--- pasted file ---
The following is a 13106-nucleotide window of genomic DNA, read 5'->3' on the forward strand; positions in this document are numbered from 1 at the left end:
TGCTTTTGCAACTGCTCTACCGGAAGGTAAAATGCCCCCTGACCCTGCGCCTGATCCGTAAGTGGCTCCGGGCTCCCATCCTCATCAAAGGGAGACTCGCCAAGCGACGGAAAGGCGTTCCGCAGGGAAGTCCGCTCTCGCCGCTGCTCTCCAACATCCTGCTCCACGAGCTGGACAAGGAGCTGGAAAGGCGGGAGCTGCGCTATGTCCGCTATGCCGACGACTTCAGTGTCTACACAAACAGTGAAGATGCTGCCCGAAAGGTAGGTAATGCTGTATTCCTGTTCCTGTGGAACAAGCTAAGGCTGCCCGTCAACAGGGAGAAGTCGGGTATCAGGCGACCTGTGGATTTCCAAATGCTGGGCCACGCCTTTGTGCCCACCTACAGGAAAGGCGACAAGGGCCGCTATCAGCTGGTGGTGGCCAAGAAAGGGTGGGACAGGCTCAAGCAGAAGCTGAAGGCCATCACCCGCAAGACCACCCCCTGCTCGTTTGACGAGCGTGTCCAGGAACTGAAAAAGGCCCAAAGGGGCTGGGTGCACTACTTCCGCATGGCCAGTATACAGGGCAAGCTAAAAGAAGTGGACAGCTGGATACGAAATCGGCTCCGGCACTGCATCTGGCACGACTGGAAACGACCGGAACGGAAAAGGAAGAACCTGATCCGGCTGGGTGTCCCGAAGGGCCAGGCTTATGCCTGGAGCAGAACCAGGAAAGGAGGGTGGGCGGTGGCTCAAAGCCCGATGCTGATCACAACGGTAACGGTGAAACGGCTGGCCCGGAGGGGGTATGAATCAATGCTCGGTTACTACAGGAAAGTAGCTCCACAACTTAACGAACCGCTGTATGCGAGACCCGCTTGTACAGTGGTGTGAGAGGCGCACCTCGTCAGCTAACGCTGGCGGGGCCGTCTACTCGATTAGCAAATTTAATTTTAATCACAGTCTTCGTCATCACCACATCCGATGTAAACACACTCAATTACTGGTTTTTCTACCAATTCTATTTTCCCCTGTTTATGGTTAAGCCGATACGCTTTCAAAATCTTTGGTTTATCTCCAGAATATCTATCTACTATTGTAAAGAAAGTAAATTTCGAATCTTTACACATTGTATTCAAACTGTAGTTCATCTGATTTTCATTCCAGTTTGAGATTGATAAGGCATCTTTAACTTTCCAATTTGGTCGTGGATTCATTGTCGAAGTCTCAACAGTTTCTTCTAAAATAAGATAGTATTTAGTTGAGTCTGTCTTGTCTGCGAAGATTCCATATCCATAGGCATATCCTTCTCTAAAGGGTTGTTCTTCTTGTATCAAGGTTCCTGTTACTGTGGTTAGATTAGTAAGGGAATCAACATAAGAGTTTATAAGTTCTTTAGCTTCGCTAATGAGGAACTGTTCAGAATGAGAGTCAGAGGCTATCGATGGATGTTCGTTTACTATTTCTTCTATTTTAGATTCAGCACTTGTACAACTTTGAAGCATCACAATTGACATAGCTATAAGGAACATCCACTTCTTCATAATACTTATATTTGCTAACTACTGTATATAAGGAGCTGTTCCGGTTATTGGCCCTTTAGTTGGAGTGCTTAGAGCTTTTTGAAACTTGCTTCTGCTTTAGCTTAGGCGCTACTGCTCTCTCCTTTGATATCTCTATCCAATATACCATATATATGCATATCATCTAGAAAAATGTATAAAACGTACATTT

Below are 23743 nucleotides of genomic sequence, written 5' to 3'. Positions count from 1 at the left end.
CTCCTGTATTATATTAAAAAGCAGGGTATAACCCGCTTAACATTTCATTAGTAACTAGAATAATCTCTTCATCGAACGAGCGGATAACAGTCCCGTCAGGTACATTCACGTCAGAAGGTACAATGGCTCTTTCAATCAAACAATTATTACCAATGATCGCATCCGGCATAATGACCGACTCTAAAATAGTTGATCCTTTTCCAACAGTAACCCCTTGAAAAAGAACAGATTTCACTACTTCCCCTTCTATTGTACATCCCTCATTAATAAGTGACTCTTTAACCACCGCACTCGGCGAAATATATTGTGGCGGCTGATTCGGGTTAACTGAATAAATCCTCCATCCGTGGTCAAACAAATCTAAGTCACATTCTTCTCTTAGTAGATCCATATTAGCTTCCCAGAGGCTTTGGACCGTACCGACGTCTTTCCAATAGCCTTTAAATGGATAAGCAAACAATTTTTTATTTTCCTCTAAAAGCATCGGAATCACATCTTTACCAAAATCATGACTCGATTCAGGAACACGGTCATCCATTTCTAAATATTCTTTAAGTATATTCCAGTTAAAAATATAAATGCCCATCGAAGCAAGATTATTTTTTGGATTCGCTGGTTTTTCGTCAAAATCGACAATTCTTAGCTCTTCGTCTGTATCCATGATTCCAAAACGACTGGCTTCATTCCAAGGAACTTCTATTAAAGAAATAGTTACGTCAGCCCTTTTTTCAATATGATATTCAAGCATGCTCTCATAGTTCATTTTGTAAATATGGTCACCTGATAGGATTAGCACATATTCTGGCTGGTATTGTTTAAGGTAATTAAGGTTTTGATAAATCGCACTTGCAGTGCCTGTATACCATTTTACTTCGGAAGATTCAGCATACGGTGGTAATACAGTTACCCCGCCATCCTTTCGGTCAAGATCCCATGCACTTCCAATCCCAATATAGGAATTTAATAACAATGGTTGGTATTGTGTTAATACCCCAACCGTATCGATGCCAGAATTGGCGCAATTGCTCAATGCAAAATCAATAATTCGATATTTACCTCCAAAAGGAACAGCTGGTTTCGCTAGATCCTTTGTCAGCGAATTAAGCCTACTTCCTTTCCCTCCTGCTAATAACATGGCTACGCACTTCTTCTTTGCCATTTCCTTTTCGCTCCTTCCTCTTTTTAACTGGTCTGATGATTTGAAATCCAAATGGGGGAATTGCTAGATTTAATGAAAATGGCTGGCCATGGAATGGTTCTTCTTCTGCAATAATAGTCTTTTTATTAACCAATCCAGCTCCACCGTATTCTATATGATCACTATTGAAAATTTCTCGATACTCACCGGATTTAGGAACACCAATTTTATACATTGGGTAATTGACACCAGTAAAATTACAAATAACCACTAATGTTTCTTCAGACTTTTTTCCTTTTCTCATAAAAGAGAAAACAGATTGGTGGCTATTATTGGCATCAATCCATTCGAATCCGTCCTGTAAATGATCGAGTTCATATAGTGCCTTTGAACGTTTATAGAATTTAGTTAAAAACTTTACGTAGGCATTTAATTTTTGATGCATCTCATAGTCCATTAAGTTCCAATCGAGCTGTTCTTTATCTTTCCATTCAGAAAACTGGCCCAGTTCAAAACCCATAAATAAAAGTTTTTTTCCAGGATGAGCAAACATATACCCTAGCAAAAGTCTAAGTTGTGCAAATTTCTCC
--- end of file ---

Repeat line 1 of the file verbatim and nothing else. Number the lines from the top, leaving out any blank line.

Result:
The following is a 13106-nucleotide window of genomic DNA, read 5'->3' on the forward strand; positions in this document are numbered from 1 at the left end: